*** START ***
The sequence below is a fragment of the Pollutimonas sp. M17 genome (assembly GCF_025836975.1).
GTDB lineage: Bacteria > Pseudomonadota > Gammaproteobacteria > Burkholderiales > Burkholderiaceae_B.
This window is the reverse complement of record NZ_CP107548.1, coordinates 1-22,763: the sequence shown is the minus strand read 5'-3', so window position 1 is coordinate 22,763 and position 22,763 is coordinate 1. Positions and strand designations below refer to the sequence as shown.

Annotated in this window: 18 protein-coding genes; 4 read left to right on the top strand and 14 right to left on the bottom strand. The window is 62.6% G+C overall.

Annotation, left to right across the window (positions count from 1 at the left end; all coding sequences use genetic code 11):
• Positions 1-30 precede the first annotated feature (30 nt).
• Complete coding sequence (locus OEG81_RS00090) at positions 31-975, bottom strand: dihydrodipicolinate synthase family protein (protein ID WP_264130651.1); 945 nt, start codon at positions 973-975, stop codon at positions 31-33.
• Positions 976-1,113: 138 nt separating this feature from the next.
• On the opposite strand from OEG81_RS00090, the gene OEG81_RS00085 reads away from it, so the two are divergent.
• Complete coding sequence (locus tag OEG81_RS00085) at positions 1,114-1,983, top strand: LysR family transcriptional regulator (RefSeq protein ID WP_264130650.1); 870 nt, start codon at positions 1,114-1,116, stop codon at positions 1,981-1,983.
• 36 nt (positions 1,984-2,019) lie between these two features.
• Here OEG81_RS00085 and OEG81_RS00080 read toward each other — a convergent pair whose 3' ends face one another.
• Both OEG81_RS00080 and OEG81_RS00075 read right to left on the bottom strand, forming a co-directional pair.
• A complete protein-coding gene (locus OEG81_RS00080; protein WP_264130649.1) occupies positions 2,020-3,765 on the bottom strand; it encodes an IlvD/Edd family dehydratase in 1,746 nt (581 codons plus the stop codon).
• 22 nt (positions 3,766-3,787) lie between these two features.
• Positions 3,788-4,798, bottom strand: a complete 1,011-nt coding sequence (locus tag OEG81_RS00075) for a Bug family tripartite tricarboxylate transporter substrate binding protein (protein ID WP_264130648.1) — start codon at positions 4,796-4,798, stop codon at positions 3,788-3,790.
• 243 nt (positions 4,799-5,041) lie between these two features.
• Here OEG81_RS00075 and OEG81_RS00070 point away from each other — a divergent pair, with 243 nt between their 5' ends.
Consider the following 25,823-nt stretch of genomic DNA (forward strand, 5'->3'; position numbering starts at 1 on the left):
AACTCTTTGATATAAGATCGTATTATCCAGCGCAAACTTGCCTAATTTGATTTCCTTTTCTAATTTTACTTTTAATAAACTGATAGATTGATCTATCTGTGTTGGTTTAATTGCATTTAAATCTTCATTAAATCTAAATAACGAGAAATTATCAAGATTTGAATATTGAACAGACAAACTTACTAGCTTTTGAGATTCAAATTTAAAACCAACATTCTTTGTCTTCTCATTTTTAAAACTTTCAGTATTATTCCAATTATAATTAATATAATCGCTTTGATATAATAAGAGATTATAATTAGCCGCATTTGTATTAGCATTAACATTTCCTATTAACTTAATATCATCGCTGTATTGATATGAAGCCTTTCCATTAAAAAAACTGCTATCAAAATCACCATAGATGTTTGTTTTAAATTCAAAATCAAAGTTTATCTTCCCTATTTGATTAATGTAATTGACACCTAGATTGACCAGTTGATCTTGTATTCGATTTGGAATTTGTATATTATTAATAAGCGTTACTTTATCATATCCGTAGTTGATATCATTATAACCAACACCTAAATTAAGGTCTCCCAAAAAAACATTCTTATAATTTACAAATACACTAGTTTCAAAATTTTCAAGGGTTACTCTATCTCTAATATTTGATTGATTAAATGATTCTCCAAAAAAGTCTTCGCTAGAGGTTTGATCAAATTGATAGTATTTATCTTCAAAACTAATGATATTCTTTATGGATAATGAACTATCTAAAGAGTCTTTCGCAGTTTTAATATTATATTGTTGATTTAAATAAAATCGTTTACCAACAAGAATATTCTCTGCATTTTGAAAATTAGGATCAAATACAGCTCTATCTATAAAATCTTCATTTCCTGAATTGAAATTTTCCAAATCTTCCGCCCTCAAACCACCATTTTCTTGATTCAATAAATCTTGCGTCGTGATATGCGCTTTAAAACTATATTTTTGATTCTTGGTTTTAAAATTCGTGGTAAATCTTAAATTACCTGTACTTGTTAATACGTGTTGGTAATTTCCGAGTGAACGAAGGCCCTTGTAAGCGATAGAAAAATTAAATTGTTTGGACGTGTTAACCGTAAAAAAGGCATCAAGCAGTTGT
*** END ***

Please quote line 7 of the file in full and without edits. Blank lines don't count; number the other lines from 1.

• Complete coding sequence (locus OEG81_RS00090) at positions 31-975, bottom strand: dihydrodipicolinate synthase family protein (protein ID WP_264130651.1); 945 nt, start codon at positions 973-975, stop codon at positions 31-33.